I was reading an article written by fellow BNP contributor Chris Aiken about how Miles Morales and his evolution over the past decade has meant a lot to him because of how he resonates with the character personally. It stumped me a bit because I was shocked it had only been a decade. Less, actually. Miles came out in August of 2011. I’m not good at math but my calculator tells me that at the time of this writing, it hasn’t even been nine years. While Miles is still relatively new, he’s been on a steady incline since his inception. From the comic book page to animated television shows, to video games, references in the MCU, and his very own animated movie. My mans is out here out here.
It got me thinking, though. Why don’t we spend this much quality time with other black heroes? I mean, I know why. And I know you know, too. But I’d really like to see it. We’re in an increasingly better place right now with newer black heroes in comics. We’ve got Ironheart, Naomi, and Jo Mullein to name a few. They might not be on the same scale as Miles, but they’re definitely being embraced, and they’ve been given the space to breathe in their own books and develop in front of us. You truly love to see it.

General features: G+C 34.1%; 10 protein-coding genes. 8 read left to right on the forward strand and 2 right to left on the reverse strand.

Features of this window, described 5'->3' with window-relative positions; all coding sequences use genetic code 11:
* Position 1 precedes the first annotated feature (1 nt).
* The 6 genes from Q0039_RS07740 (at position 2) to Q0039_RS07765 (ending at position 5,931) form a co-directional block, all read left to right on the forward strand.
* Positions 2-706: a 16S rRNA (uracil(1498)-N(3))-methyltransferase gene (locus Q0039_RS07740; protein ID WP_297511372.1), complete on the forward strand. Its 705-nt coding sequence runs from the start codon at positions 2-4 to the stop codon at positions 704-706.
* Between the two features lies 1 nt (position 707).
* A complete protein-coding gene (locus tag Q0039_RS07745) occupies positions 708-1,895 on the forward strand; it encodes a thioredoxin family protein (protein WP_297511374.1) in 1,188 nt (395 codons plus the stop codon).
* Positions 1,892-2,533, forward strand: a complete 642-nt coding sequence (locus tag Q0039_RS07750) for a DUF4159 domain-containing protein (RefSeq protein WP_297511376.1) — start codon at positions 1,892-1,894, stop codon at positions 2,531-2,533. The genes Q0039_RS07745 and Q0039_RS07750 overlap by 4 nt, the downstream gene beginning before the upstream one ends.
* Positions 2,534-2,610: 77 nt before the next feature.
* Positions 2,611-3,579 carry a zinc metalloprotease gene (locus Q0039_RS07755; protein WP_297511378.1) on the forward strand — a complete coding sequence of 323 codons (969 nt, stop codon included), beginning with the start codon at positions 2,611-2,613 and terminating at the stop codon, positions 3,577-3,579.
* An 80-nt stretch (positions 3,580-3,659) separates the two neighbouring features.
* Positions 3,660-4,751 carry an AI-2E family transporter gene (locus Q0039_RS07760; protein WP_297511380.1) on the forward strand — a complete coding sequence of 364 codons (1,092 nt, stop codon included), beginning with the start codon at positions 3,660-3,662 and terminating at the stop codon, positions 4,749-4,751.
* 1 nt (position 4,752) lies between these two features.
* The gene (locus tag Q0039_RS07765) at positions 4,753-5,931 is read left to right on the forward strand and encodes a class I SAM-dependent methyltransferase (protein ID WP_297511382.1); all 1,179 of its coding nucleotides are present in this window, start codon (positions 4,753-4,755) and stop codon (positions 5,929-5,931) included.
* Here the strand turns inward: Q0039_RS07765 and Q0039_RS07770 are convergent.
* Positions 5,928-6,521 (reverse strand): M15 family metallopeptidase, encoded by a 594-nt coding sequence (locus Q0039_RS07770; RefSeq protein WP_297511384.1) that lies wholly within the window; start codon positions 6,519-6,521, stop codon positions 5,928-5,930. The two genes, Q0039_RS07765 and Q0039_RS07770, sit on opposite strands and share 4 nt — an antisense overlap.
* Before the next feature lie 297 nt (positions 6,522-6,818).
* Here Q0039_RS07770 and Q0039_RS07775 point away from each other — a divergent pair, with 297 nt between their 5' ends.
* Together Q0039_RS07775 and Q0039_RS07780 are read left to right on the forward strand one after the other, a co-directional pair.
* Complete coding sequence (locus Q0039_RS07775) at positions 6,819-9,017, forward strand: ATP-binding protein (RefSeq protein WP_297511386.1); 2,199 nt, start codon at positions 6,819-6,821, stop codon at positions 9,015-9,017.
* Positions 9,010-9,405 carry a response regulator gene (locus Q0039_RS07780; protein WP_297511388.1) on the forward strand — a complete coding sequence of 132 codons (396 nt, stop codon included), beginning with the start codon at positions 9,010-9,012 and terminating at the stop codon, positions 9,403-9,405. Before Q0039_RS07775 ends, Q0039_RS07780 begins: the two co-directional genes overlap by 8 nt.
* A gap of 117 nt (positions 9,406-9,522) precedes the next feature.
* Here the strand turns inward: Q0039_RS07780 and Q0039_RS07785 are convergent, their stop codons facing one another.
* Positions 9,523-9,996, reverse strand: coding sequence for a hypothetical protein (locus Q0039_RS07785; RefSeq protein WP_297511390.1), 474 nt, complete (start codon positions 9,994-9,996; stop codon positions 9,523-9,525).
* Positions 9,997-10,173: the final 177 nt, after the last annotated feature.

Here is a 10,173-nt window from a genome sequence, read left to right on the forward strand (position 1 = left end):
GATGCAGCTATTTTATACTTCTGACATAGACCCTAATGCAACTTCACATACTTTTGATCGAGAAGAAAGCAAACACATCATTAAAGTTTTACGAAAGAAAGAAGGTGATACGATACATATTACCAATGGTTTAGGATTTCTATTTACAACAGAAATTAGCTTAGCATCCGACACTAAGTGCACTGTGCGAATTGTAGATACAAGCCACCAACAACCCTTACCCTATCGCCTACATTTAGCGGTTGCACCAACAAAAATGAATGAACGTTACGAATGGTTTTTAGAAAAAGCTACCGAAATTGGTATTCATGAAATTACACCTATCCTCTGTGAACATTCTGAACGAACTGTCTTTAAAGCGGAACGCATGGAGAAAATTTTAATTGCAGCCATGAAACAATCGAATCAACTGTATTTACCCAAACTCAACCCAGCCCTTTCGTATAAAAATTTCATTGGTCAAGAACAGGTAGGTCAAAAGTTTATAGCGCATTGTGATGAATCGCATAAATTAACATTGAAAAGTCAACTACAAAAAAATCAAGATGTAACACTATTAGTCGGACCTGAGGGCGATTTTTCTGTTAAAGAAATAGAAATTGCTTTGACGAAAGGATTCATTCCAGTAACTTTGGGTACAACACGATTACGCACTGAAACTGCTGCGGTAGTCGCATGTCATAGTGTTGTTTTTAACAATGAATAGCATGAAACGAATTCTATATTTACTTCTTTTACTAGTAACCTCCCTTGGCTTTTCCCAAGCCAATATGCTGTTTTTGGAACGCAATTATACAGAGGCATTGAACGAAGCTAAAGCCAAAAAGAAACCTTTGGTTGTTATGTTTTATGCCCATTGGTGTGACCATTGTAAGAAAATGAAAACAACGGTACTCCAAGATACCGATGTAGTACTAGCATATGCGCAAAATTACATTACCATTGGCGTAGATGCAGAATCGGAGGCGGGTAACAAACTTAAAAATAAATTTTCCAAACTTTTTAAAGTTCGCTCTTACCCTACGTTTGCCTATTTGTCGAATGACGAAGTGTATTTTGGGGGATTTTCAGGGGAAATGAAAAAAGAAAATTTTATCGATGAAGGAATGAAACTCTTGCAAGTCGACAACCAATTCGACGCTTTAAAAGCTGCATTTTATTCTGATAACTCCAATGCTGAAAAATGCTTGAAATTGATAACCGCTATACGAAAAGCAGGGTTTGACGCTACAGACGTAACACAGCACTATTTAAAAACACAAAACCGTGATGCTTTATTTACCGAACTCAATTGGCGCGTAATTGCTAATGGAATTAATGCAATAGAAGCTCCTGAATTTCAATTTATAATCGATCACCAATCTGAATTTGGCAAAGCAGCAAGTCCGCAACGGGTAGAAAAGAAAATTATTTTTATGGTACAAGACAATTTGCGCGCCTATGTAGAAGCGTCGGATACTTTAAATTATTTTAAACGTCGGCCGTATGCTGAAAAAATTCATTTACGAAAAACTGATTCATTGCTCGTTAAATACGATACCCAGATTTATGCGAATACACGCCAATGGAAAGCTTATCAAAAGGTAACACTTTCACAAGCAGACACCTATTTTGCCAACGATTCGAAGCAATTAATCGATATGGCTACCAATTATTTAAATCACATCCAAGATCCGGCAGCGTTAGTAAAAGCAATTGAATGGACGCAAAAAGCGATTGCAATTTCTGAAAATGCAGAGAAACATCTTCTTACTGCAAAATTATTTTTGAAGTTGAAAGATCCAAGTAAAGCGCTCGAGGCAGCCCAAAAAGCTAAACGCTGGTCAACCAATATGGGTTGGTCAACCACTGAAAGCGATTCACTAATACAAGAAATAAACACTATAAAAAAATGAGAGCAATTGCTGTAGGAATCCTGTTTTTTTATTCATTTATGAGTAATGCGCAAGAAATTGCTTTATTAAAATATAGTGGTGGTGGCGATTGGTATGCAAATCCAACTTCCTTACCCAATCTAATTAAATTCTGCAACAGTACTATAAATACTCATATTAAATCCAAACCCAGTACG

But there are quite a few characters that have been around for a long time who’ve got mountains of potential that are just collecting dust. It’s a shame. They deserve to be developed and given the room to evolve as well. I can easily pop off ten or fifteen characters that need more shine, but for the sake of my sanity, and for fear of sounding like a broken record. I’m only gonna focus on two.
Cyborg and Vixen are some of the oldest black heroes to not have been given their overdue shine. They’ve been around for decades, present for some of DC’s biggest events, and crossed over into other mediums. But we don’t really know them, do we? They’ve always kind of just been there. We haven’t spent a lot of one on one time with either of them. Not in the way we have with some of these newer characters. In fact, I feel like we’ve gotten more development from them in television shows than we have on the page. And while I appreciate that, it sucks to not see them universally embraced, especially when you take into consideration the potential you’re leaving on the table at the intersection of their culture and powersets.